Blue Moon 2018: Pictures of past Blue Moons and Blood Moons as 2018 Eclipse looms | Science | News


A blue moon normally occurs once every two years, but in 2018, two blue moons will rise within two months of each other.

What is even more unusual about the January 31 blue moon is that it is coupled with a total lunar eclipse for the first time in more than 150 years.

Tomorrow’s lunar eclipse also marks the end of ’s ‘Supermoon Trilogy’ and will take on a reddish hue during the eclipse – hence it is known as the blood moon.

NASA said: “The January 31 full moon is special for three reasons: it’s the third in a series of ‘supermoons’, when the Moon is closer to Earth in its orbit – known as perigee – and about 14 percent brighter than usual. 

“It’s also the second full moon of the month, commonly known as a ‘blue moon’. 

“The super blue moon will pass through Earth’s shadow to give viewers in the right location a total lunar eclipse. 

“While the Moon is in the Earth’s shadow it will take on a reddish tint, known as a ‘blood moon’.”

The super blue moon eclipse is the perfect opportunity for professional photographers and astronomy enthusiasts alike to snap the perfect picture of Earth’s only natural satellite.

Many of these pictures take advantage of the moon’s closer than usual distance to Earth, or use its poignant moonlight to highlight the landscape.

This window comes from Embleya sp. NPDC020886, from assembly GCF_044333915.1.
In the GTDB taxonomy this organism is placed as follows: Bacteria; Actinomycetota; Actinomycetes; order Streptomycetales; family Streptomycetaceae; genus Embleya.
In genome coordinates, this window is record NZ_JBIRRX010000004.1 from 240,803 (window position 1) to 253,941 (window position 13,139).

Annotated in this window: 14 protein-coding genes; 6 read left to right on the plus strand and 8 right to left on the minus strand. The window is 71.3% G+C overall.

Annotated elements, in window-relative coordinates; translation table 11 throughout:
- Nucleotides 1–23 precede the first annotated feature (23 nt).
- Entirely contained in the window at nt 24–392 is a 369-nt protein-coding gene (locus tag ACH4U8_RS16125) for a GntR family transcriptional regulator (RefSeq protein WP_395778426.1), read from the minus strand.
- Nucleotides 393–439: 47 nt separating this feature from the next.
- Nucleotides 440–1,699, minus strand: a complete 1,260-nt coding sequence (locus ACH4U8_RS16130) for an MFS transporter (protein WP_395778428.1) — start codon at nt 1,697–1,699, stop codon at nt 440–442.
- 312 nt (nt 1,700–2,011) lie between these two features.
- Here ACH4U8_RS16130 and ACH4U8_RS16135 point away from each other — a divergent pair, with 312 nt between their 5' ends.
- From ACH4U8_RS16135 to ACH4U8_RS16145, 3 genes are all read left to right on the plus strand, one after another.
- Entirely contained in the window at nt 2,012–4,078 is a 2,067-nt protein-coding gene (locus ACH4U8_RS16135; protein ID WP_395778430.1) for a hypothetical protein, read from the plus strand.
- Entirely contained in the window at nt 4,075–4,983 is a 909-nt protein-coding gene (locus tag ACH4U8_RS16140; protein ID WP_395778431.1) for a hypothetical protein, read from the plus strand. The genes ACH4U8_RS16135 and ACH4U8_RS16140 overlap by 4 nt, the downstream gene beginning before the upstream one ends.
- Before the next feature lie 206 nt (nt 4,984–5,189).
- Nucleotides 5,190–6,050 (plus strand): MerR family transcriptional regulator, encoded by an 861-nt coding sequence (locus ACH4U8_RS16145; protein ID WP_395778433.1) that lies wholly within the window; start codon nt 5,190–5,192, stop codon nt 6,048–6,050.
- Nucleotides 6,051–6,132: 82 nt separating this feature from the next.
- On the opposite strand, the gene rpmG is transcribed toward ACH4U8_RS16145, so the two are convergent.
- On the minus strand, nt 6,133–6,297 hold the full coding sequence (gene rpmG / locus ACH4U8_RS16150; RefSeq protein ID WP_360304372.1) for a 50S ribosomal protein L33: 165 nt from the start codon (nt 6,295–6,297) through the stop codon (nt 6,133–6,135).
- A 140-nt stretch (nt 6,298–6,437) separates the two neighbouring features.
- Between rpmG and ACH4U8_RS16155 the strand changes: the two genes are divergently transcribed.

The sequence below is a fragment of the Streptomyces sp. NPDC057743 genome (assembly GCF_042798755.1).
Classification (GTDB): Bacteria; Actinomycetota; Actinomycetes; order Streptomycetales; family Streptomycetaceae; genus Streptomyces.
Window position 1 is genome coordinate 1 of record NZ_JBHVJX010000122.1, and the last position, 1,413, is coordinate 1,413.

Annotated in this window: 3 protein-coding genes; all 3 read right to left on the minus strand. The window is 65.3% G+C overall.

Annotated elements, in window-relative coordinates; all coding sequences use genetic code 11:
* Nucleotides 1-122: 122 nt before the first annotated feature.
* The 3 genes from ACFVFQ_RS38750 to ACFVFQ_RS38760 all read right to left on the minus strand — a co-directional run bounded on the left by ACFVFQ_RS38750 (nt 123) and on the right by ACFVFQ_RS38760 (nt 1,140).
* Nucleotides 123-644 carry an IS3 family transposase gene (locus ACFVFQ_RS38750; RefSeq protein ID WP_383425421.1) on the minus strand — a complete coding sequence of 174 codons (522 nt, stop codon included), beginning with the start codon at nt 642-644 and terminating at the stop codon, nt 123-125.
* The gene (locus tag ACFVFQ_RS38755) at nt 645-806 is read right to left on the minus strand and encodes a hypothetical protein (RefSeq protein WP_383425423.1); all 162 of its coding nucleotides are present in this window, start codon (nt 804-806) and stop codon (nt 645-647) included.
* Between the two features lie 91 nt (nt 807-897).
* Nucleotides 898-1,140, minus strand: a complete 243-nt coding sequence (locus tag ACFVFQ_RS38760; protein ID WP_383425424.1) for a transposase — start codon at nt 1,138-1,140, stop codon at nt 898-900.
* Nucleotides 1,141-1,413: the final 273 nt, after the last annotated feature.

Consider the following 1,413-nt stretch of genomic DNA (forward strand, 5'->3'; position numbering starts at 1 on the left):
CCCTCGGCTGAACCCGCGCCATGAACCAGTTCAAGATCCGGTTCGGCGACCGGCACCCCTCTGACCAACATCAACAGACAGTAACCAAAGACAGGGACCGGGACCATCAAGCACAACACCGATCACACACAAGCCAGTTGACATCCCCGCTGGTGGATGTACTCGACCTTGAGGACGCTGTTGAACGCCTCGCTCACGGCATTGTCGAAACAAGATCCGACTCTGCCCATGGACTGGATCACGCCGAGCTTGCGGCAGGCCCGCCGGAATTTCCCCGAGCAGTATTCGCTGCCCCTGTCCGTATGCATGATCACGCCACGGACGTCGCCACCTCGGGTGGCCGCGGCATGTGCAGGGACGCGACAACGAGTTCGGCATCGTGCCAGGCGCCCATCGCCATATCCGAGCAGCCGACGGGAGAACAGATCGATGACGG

Award wining photographer David Noton said: “The most evocative and genuine use of the moon in landscape portraits results from situations when the light on the moon balances with the twilight in the surrounding sky. 

“Such images have a subtle appeal, mood and believability.”

Read here.

The super blue moon will be visible across the entire globe tomorrow, but only select parts on Earth’s nightside will catch a glimpse of the eclipse.

According to NASA, the eclipse will pass over large swathes of Asia, the Pacific, Australia, Russia and even parts of West North America and Northeast Europe.

The eclipse starts tomorrow around 5.51am ET (10.51am GMT), before reaching totality at 7.50am EST (12.50am GMT).

If you do not live in any of these zones, find out tomorrow.

But the supermoon should be a thrilling spectacle in and of itself, and Royal Observatory Greenwich teased that the full moon could appear up to 14 percent bigger and 30 percent brighter.

This is because the supermoon will approach its perigee, or closest orbital distance to Earth. 

The Observatory said: “So long as there’s not too much cloud, the full moon will be an unmistakable white orb in the sky. 

“This is a good opportunity to use a small telescope or a pair of binoculars to see the Moon’s detailed surface, or even try taking a few interesting moon photos.”

The super blue moon will be perfectly visible to the naked eye.



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